The Frosting Families Board of Directors, Brandy Huett, left, Nycki Lofton, Stephanie Thompson, Susan Baxter and Heather Arter dedicate their talents, time and efforts to ensure everyone gets a perfect celebration, no matter their income or whether they’ve been furloughed or lost their homes in a fire. Photo by Miss Molly’s Memories

Frosting Families ensures a happy celebration for all

One might call them the Oprahs of cake.

From Camp Fire victims to low-income families and even furloughed parents, the Frosting Families Board of Directors is ensuring every child gets to feel special, no matter what his or her circumstances are, by giving out cake after cake after cake.

“It’s not easy not being able to afford things for your kids,” said Frosting Families CEO and founder Heather Arter, who owns Merry Morsels on Main Street.

A mother of five kids herself, Arter started making cake-pops in her home so her children could have treats to bring to class for Valentines Day. Now, she’s in a position to help other parents surprise their children with specialty cakes, cupcakes and even parties hosted at the Main Street location.

Initially, she wanted to work with Icing Smiles, a national nonprofit giving cake to sick children. But due to the rural area, participating was illogical. Her daughter gave her the idea of giving cakes to more than just those who were sick. And Frosting Families came to be.

The members on the board of directors — Arter, Executive Director Nycki Lofton, owner of Nycki’s Knits and Creations, Financial Director Brandy Huett, Administrative Director Stephanie Thompson and community savant Susan Baxter — each bring a unique perspective, coming from different backgrounds, ages, and socioeconomic ranges.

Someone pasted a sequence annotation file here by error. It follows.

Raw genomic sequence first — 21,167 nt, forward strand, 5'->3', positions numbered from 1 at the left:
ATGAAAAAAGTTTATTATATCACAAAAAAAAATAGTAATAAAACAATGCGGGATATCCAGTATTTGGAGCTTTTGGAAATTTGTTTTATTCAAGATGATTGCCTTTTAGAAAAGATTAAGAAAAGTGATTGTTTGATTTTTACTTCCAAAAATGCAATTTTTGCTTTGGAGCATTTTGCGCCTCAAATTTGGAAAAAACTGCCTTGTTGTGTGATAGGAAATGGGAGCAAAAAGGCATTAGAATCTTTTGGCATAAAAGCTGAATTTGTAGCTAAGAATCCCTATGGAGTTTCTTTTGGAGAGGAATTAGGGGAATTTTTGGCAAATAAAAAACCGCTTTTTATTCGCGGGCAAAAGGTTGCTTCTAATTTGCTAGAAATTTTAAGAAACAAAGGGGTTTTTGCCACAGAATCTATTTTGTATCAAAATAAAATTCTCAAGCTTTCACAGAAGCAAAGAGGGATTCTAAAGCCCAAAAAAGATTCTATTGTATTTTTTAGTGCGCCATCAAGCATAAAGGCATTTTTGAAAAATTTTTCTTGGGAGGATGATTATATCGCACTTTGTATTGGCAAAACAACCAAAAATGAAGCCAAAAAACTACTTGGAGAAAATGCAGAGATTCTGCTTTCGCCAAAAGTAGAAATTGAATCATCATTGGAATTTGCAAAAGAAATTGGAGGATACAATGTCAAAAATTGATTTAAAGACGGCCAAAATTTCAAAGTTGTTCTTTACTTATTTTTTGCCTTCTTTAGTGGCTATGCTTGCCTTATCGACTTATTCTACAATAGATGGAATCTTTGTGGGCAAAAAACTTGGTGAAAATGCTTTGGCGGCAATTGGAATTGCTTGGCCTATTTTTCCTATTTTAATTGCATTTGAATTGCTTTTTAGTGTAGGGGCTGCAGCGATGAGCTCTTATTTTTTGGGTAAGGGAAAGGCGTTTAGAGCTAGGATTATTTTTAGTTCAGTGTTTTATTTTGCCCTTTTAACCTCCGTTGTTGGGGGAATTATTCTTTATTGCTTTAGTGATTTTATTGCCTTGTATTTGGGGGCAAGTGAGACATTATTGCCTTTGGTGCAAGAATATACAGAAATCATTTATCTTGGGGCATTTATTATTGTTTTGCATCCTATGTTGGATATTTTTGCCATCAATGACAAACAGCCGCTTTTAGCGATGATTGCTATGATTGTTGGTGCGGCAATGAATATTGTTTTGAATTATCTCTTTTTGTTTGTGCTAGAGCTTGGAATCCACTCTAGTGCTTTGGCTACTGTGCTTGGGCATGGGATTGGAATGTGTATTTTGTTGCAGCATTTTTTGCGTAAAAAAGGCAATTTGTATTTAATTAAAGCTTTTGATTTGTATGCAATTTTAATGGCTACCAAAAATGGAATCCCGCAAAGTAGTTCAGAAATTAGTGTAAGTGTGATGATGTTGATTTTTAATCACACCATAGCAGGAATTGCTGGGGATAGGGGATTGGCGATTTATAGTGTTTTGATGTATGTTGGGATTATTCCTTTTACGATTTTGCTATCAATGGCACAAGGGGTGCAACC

But they all have a common goal: to help bring a smile to every child.

Frosting Families helps low-income families, foster children, families recovering from disasters, (for a whole year Camp Fire victims who are in the area get a free birthday cake for their child or children), seniors, veterans and families reuniting. They’ve even made a cake for a Camp Fire victim’s baby shower. The group can also cater to dietary needs, making sugar- and gluten-free treats.

Whether someone needs a baked treat, Halloween costumes or even a place to hold a party with some decorations, Frosting Families has them covered — all they need to do is ask.

Arter doesn’t want to put more pressure on families needing assistance making an event special, so there is no application process.

“All they need to do is ask,” she said. “If they are asking for a cake, they can’t afford a cake nine times out of 10.”

This program is intended to “fill the gap between necessities and luxuries,” Arter added.

And it’s worth it just to see the smile on a kid’s face.

“I’ve seen their faces when they get their cakes and it’s priceless,” said Lofton.

Lofton noted how humbling it is watching elated children receive a surprise cake.

“There are things we take for granted, like everyone getting birthday cakes. Well, not everyone gets a birthday cake,” she said.

Through this group, though, they can.

In order to help continue the nonprofit, Frosting Families is looking for help in the form of manpower and donations to keep the program at its peak.

From 4 to 6 p.m. Saturday, Feb. 16, there will be a Frosting Families Meet and Greet, pizza included, at Merry Morsels, located at 2314 Main St.

Those interested in learning more about the local group can meet with the board and learn about the past and planned projects and sign up to work on various committees.

The success in helping local families is also due to the support from the community and area businesses.

From fundraising efforts and donations by Morning Glory, Inc., Eagle Lake Village Coordinator Mindie Hilton and residents, Sharon Arter, for help designing and creating cakes, and Supreme Graphics, Frosting Families is appreciative of the help and the group has plans to branch out even more.

They are planning on submitting their paperwork shortly to achieve nonprofit status, and are adding more events, including an Easter basket assembly line at Merry Morsels, where families can pack a basket for their children, and even a mom prom is in the works.

“It’s just trying to fill in the gaps,” said Lofton. “Just because you are low-income, you shouldn’t feel like you should be without.”

For more information on Frosting Families, how you can help or how to receive some assistance, call Arter at (757) 576-2815, stop by Merry Morsels or check out their Facebook page.

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